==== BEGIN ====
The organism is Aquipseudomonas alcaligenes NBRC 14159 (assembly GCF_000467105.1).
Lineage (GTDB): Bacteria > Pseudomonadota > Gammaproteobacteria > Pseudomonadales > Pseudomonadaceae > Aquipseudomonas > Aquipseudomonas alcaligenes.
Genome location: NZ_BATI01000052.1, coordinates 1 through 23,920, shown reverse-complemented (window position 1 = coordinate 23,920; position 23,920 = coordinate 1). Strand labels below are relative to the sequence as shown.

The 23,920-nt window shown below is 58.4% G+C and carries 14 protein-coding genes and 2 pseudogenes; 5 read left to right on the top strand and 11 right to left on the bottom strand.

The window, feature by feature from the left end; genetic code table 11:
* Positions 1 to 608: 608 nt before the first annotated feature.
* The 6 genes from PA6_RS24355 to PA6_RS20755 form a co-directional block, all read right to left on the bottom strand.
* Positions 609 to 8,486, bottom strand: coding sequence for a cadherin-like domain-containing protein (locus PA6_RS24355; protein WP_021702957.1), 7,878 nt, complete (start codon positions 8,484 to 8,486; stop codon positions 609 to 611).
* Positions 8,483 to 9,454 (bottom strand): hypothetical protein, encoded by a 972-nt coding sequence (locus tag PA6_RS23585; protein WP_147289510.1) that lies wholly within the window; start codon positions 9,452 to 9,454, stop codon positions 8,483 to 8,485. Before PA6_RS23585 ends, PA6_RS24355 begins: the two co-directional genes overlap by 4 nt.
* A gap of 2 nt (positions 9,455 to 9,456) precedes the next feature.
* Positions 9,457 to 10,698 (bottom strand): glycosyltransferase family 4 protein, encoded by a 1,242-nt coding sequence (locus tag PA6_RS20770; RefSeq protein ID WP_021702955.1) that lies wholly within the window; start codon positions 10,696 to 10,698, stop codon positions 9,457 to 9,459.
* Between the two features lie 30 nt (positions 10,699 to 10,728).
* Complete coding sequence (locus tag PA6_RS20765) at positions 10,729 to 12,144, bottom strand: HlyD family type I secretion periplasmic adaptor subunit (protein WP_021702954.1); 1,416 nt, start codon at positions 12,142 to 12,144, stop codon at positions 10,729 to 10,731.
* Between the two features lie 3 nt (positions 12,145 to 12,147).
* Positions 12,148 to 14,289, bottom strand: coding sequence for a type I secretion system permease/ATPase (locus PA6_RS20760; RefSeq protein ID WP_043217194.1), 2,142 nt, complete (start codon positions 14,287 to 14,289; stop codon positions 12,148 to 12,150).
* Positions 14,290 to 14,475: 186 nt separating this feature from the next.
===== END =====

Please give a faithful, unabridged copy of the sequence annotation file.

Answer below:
The organism is Aquipseudomonas alcaligenes NBRC 14159 (assembly GCF_000467105.1).
Lineage (GTDB): Bacteria > Pseudomonadota > Gammaproteobacteria > Pseudomonadales > Pseudomonadaceae > Aquipseudomonas > Aquipseudomonas alcaligenes.
Genome location: NZ_BATI01000052.1, coordinates 1 through 23,920, shown reverse-complemented (window position 1 = coordinate 23,920; position 23,920 = coordinate 1). Strand labels below are relative to the sequence as shown.

The 23,920-nt window shown below is 58.4% G+C and carries 14 protein-coding genes and 2 pseudogenes; 5 read left to right on the top strand and 11 right to left on the bottom strand.

The window, feature by feature from the left end; genetic code table 11:
* Positions 1 to 608: 608 nt before the first annotated feature.
* The 6 genes from PA6_RS24355 to PA6_RS20755 form a co-directional block, all read right to left on the bottom strand.
* Positions 609 to 8,486, bottom strand: coding sequence for a cadherin-like domain-containing protein (locus PA6_RS24355; protein WP_021702957.1), 7,878 nt, complete (start codon positions 8,484 to 8,486; stop codon positions 609 to 611).
* Positions 8,483 to 9,454 (bottom strand): hypothetical protein, encoded by a 972-nt coding sequence (locus tag PA6_RS23585; protein WP_147289510.1) that lies wholly within the window; start codon positions 9,452 to 9,454, stop codon positions 8,483 to 8,485. Before PA6_RS23585 ends, PA6_RS24355 begins: the two co-directional genes overlap by 4 nt.
* A gap of 2 nt (positions 9,455 to 9,456) precedes the next feature.
* Positions 9,457 to 10,698 (bottom strand): glycosyltransferase family 4 protein, encoded by a 1,242-nt coding sequence (locus tag PA6_RS20770; RefSeq protein ID WP_021702955.1) that lies wholly within the window; start codon positions 10,696 to 10,698, stop codon positions 9,457 to 9,459.
* Between the two features lie 30 nt (positions 10,699 to 10,728).
* Complete coding sequence (locus tag PA6_RS20765) at positions 10,729 to 12,144, bottom strand: HlyD family type I secretion periplasmic adaptor subunit (protein WP_021702954.1); 1,416 nt, start codon at positions 12,142 to 12,144, stop codon at positions 10,729 to 10,731.
* Between the two features lie 3 nt (positions 12,145 to 12,147).
* Positions 12,148 to 14,289, bottom strand: coding sequence for a type I secretion system permease/ATPase (locus PA6_RS20760; RefSeq protein ID WP_043217194.1), 2,142 nt, complete (start codon positions 14,287 to 14,289; stop codon positions 12,148 to 12,150).
* Positions 14,290 to 14,475: 186 nt separating this feature from the next.